• (e) the first terminal of a first second-type transistor is coupled to the fourth node, the second terminal of the first second-type transistor is coupled to the first node, and the third terminal of the first second-type transistor is coupled to the first low-side node;
    • (f) the first terminal of a second second-type transistor is coupled to the third node, the second terminal of the second second-type transistor is coupled to the second node, and the third terminal of the second second-type transistor is coupled to the second low-side node;
    • (g) the first and second terminals of a third second-type transistor are coupled to the fifth node, and the third terminal of the third second-type transistor is coupled to the first low-side node;
    • (h) the first and second terminals of a fourth second-type transistor are coupled to the sixth node, and the third terminal of the fourth second-type transistor is coupled to the second low-side node;
      wherein the third and fourth nodes may both be coupled to the fifth and/or sixth nodes, and wherein if the third and fourth nodes are coupled to the fifth node and not to the sixth node the fourth second-type transistor may be replaced by a current passing device, and wherein if the third and fourth nodes are both coupled to the sixth node and not to the fifth node the third second-type transistor may be replaced by a current passing device.

In an embodiment of this aspect of the invention the first-type transistors are PMOS transistors and the second-type transistors are NMOS transistors. In such an embodiment the first, second and third terminals are respectively the gate, drain and source of the PMOS and NMOS transistors.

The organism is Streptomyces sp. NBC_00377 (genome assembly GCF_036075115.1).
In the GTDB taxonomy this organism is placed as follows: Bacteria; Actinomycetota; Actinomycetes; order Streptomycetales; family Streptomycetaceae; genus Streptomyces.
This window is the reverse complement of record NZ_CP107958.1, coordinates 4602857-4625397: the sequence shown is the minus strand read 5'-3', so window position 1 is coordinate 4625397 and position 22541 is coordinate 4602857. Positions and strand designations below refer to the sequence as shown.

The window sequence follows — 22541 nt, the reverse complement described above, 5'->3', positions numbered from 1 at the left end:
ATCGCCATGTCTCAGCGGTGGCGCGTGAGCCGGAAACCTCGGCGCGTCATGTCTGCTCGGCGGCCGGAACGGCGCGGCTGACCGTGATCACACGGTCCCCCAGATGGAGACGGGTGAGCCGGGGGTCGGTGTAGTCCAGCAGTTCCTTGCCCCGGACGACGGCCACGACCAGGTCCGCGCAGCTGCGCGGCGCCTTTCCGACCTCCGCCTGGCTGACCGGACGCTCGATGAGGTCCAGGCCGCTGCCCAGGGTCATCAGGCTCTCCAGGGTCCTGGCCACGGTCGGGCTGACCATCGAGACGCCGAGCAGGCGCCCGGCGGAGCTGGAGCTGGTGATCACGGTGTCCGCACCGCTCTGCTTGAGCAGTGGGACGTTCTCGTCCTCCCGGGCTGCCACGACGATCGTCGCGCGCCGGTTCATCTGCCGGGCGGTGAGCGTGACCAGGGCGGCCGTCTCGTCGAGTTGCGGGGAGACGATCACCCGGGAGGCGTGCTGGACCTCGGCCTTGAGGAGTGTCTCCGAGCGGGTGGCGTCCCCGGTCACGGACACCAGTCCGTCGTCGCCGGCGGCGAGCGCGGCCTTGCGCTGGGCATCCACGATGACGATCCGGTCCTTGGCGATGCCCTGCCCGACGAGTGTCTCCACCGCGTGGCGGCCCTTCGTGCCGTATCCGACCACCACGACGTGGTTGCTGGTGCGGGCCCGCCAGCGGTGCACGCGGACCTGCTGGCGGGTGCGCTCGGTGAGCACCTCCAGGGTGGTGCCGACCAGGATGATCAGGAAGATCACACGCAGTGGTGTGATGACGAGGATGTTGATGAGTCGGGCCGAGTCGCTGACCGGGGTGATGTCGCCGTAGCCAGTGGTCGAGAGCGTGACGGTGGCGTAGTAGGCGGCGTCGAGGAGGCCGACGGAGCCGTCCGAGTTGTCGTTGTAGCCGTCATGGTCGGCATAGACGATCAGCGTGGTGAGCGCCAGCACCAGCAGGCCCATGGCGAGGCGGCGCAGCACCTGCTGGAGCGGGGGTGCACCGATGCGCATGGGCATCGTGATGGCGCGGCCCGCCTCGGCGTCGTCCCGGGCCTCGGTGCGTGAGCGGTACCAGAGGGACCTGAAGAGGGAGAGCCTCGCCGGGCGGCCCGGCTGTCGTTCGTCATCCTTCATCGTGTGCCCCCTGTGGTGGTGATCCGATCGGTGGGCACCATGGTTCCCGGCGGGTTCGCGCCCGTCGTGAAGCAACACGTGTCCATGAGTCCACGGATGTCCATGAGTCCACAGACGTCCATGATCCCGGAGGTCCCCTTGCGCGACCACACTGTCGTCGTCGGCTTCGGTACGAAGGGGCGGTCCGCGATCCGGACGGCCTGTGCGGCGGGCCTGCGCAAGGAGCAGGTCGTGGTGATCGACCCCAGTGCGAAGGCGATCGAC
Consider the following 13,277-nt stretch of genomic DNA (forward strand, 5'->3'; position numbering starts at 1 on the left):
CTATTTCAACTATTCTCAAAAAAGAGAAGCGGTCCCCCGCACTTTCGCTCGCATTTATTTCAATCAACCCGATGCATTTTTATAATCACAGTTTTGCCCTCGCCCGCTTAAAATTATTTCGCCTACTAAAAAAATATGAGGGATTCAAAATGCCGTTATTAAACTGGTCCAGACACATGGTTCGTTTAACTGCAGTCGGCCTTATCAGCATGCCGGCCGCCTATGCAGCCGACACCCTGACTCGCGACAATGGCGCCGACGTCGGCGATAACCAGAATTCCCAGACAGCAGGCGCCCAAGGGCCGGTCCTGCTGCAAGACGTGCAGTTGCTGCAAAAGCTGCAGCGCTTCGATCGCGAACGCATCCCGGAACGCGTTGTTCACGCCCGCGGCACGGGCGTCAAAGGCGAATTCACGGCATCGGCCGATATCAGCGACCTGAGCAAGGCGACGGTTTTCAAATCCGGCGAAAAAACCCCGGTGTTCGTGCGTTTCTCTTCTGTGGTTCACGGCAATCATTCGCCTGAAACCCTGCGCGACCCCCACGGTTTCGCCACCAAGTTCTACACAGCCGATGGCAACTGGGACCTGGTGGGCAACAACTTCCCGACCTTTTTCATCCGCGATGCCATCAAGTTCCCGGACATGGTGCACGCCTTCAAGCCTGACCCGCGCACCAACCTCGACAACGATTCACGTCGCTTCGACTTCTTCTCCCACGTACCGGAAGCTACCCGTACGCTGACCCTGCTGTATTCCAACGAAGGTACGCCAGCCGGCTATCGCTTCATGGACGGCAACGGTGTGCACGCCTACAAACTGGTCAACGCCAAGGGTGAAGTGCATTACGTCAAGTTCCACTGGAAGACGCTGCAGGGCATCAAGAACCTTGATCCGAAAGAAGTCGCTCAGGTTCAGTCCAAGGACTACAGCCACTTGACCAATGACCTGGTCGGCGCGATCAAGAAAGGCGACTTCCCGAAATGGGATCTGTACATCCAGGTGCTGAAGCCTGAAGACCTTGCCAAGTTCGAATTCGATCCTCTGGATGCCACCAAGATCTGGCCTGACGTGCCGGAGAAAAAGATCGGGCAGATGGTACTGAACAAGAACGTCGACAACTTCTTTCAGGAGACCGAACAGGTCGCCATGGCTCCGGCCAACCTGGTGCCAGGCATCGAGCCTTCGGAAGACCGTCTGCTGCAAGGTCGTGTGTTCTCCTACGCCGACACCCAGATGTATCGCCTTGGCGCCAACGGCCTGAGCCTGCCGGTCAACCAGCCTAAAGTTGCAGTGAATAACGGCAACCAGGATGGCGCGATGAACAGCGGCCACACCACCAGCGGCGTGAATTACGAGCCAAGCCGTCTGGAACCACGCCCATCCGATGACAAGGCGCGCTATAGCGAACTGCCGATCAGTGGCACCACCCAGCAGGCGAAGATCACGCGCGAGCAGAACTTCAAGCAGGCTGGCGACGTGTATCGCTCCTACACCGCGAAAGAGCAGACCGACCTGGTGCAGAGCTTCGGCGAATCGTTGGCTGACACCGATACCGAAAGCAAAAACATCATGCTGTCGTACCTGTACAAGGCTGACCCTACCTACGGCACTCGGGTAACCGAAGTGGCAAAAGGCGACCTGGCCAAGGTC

In another embodiment of this aspect of the invention the first-type transistors are bipolar pnp transistors and the second-type transistors are bipolar npn transistors. In such am embodiment the first, second and third terminals are respectively the base, collector and emitter of the bipolar pnp and npn transistors.

The voltage at the first low-side node may serve as the reference voltage node and the voltage at the second low-side node serves as the mirror voltage. In such a case the first and second high-side nodes may be coupled to a fixed voltage node.

Alternatively the voltage at the first high-side node may serve as the reference voltage node and the voltage at the second high-side node serves as the mirror voltage node. In such a case the first and second low-side nodes may be coupled to a fixed voltage node.

BRIEF DESCRIPTION OF THE DRAWINGS

Some embodiments of the invention will now be described by the way of non-limitative example and with reference to the accompanying drawings, in which:

FIG. 1 illustrates a prior art voltage mirror using an operational amplifier;

FIG. 2 illustrates a prior art voltage mirror with matched current sources;

FIG. 3 illustrates a prior art four-transistor self-biased voltage mirror;

FIG. 4 illustrates a current sensor comprising a voltage mirror with matched transistors;

FIG. 5 illustrates a current sensor comprising a voltage mirror and two resistors;